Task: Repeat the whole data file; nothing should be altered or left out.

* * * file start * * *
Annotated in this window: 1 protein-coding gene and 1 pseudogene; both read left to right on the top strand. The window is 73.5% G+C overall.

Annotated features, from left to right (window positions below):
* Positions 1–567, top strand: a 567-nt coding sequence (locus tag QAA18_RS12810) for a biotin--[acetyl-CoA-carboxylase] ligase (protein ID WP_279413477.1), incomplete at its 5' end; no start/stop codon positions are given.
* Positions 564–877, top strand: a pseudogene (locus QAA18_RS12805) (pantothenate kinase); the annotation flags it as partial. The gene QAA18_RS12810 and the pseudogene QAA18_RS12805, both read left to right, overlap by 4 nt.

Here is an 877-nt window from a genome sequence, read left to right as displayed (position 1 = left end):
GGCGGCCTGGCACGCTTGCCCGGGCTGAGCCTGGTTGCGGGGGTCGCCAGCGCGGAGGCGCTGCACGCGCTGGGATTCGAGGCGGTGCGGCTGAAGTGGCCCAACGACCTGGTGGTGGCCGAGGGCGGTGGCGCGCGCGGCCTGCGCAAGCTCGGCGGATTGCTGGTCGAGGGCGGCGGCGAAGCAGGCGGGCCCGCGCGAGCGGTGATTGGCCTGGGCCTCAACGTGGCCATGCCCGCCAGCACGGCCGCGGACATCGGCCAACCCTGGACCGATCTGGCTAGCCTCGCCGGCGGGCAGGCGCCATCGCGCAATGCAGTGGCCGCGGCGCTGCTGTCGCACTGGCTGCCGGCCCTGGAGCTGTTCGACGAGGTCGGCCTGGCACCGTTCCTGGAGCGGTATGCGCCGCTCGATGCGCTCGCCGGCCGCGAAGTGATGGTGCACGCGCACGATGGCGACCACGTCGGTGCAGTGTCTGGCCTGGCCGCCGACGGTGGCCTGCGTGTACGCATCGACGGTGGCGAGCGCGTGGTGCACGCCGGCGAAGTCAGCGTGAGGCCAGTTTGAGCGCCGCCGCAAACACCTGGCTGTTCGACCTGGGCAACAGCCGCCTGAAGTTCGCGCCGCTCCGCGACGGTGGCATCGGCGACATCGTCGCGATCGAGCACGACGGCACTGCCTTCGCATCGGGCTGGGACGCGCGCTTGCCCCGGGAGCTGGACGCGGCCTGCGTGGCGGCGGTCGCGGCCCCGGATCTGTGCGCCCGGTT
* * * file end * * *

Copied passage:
Annotated in this window: 1 protein-coding gene and 1 pseudogene; both read left to right on the top strand. The window is 73.5% G+C overall.

Annotated features, from left to right (window positions below):
* Positions 1–567, top strand: a 567-nt coding sequence (locus tag QAA18_RS12810) for a biotin--[acetyl-CoA-carboxylase] ligase (protein ID WP_279413477.1), incomplete at its 5' end; no start/stop codon positions are given.
* Positions 564–877, top strand: a pseudogene (locus QAA18_RS12805) (pantothenate kinase); the annotation flags it as partial. The gene QAA18_RS12810 and the pseudogene QAA18_RS12805, both read left to right, overlap by 4 nt.

Here is an 877-nt window from a genome sequence, read left to right as displayed (position 1 = left end):
GGCGGCCTGGCACGCTTGCCCGGGCTGAGCCTGGTTGCGGGGGTCGCCAGCGCGGAGGCGCTGCACGCGCTGGGATTCGAGGCGGTGCGGCTGAAGTGGCCCAACGACCTGGTGGTGGCCGAGGGCGGTGGCGCGCGCGGCCTGCGCAAGCTCGGCGGATTGCTGGTCGAGGGCGGCGGCGAAGCAGGCGGGCCCGCGCGAGCGGTGATTGGCCTGGGCCTCAACGTGGCCATGCCCGCCAGCACGGCCGCGGACATCGGCCAACCCTGGACCGATCTGGCTAGCCTCGCCGGCGGGCAGGCGCCATCGCGCAATGCAGTGGCCGCGGCGCTGCTGTCGCACTGGCTGCCGGCCCTGGAGCTGTTCGACGAGGTCGGCCTGGCACCGTTCCTGGAGCGGTATGCGCCGCTCGATGCGCTCGCCGGCCGCGAAGTGATGGTGCACGCGCACGATGGCGACCACGTCGGTGCAGTGTCTGGCCTGGCCGCCGACGGTGGCCTGCGTGTACGCATCGACGGTGGCGAGCGCGTGGTGCACGCCGGCGAAGTCAGCGTGAGGCCAGTTTGAGCGCCGCCGCAAACACCTGGCTGTTCGACCTGGGCAACAGCCGCCTGAAGTTCGCGCCGCTCCGCGACGGTGGCATCGGCGACATCGTCGCGATCGAGCACGACGGCACTGCCTTCGCATCGGGCTGGGACGCGCGCTTGCCCCGGGAGCTGGACGCGGCCTGCGTGGCGGCGGTCGCGGCCCCGGATCTGTGCGCCCGGTT